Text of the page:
Government IT projects put the consumer last

Government IT projects are notoriously prone to failure - over budget, delivered late, don't work, systems integration nightmares...

Government IT projects are notoriously prone to failure - over budget, delivered late, don't work, systems integration nightmares - but when it comes to making real the target of electronically enabling all government services by 2005, project management issues are not the most pressing problems.

The Government has jumped on the interactive bandwagon with enthusiasm, but have government agencies fully understood the driving forces of the new economy?

The answer, simply, is no.

Although a great deal of aspirational nonsense has been written about the "new" economy, one thing is certain - the most successful sites are those which are built to deliver to customers needs and expectations. Successful sites are not necessarily flash, innovative or radically different from their offline counterparts. They simply deliver what customers want.

Compare, for example, www.Blackstar.co.uk and www.ToysRUs.com. Blackstar's idea is simple and un-revolutionary (selling videos and DVDs online). Its site is not full of bangs and whistles. But it is simple to use, and the offline customer service is exceptional. On the other hand, Toys R Us.com failed miserably, losing a small fortune and damaging its parent company. It failed largely because Toys R Us failed to understand customer needs and expectations, and simply transferred online what seemed to work offline.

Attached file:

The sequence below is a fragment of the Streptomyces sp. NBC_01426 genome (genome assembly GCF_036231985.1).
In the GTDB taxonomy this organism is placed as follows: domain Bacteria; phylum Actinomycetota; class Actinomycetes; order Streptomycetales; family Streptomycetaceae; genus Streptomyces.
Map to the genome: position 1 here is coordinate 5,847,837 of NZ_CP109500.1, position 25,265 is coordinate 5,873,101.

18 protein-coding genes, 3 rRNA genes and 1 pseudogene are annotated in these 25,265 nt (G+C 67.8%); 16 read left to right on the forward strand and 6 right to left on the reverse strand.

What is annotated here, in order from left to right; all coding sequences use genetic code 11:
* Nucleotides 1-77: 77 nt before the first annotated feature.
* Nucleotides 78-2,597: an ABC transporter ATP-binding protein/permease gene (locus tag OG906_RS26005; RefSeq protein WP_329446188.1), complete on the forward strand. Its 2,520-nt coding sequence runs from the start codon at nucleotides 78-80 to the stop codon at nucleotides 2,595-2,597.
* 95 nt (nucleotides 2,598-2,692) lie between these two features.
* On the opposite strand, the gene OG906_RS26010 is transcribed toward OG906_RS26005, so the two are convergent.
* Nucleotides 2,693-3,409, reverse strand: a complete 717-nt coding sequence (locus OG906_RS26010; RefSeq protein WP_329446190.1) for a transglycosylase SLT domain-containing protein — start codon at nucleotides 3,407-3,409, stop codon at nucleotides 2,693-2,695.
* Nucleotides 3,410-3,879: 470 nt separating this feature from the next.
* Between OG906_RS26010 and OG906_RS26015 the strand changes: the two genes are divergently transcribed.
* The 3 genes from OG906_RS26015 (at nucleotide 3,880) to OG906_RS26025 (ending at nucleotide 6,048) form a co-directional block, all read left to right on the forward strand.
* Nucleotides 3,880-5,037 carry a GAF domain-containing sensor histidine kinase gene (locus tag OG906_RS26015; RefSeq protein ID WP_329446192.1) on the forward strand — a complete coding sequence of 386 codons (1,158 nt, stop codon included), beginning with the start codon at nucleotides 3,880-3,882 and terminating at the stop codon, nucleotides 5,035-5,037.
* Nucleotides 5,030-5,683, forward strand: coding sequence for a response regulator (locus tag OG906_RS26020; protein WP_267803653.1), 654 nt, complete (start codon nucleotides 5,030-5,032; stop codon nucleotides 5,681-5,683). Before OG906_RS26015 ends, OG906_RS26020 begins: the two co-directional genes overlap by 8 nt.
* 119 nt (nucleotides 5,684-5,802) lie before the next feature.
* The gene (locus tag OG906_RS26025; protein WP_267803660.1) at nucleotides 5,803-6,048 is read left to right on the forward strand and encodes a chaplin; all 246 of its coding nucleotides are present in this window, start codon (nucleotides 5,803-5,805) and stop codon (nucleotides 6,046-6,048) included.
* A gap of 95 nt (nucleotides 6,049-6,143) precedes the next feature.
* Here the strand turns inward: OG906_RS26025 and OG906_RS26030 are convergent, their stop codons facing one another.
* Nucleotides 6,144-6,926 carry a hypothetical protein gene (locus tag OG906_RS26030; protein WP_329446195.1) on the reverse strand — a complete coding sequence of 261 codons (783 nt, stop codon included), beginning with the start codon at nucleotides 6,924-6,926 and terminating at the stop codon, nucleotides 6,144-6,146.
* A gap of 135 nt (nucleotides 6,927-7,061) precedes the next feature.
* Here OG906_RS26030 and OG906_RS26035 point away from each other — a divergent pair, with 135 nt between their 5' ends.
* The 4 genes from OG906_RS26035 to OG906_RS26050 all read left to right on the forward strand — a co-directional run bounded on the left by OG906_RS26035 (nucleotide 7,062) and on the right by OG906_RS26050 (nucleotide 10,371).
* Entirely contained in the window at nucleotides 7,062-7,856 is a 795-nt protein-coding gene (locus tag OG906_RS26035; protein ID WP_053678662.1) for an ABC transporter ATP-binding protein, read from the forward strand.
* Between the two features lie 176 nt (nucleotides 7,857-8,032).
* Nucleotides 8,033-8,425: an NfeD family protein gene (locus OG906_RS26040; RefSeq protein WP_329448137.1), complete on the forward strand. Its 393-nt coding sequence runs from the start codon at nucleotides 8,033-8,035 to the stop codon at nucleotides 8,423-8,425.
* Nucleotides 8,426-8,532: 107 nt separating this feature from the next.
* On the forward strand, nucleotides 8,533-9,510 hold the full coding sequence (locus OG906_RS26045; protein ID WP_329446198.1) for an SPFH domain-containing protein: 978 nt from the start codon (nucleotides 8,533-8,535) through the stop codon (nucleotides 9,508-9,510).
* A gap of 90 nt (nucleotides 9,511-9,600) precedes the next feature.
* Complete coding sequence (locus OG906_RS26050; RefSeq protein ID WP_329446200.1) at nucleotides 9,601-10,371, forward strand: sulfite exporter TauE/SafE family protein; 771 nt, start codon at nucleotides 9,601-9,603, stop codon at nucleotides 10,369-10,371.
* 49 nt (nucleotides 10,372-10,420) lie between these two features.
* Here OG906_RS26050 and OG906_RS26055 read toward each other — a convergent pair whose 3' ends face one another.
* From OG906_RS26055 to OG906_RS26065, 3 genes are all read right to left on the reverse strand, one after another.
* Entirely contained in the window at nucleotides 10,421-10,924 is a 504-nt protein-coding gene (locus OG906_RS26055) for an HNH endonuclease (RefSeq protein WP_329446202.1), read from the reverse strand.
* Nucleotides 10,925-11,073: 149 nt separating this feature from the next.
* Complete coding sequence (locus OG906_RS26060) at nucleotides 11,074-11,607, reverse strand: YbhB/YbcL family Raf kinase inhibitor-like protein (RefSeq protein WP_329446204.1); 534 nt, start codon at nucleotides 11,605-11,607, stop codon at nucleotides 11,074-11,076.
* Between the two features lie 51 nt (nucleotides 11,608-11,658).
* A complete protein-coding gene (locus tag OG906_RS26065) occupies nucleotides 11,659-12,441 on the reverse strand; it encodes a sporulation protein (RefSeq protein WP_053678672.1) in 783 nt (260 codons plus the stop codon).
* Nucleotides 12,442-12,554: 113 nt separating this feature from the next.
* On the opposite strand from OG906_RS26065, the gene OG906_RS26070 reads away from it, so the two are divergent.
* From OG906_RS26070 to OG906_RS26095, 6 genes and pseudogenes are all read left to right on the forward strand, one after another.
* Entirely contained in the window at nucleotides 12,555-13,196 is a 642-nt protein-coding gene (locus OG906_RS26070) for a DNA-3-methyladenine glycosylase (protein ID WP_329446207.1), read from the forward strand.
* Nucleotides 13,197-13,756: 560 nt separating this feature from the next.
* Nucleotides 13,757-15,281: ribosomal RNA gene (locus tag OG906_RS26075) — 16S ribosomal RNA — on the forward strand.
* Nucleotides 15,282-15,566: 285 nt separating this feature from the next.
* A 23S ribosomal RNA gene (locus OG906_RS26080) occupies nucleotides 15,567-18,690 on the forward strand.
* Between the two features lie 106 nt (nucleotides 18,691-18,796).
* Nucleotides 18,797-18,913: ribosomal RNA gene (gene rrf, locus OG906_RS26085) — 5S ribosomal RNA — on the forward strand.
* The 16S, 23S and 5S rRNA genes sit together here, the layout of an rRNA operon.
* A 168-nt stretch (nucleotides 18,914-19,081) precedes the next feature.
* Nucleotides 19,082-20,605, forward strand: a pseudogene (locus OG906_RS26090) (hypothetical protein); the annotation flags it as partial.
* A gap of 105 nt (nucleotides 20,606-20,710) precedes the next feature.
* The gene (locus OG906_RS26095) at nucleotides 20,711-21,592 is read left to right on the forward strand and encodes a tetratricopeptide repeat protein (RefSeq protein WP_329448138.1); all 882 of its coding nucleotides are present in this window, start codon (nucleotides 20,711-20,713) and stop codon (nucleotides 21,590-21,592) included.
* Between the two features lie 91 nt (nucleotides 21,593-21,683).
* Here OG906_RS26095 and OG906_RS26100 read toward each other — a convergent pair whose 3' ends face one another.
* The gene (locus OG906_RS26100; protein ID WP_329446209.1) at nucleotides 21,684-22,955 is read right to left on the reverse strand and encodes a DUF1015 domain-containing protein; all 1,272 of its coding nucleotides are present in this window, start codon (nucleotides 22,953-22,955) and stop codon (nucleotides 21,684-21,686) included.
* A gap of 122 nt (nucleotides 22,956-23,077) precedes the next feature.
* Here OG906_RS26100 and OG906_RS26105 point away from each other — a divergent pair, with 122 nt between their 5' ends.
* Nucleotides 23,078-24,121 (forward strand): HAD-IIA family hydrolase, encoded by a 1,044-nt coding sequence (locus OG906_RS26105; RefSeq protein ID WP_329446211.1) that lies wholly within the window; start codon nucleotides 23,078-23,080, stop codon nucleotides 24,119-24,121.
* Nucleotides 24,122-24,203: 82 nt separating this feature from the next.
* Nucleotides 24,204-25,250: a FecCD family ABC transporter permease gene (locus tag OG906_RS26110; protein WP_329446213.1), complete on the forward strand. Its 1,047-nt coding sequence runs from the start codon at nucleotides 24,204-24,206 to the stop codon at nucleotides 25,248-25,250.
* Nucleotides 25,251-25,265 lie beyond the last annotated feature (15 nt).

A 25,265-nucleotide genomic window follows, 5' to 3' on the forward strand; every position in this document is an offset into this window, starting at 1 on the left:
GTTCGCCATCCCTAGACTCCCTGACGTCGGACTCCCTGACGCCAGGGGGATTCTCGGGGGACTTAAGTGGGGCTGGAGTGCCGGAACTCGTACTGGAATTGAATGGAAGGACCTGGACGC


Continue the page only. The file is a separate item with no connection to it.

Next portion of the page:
While these are commercial examples, the challenges to government are fundamentally the same.

The opportunities for government online are huge: restructuring organisations; refocusing public servants from administration to service delivery; delivering public services in ways that make sense to users, across agency boundaries; and creating systems which lower administration costs.

The problem is that civil servants tend to play it safe. They take existing services and experiment with online delivery and access, seeing technology as an end in itself rather than a means to an end. In essence, they take the Toys R Us approach. The result is that government sites invariably put customers' needs and expectations last.

But politicians, particularly ministers of the current Government, can be very good at understanding and responding to customer needs and expectations. Focus groups, opinion polls and elections all help to focus minds on the needs of voters/users.

The modernisers are keen to put e-government firmly on the political agenda. But to be successful, our leaders will need to restructure the whole of government service delivery to meet customer needs and thus seize the opportunities the new economy presents.

Chris O'Leary is an e-government strategist at Agency.Com

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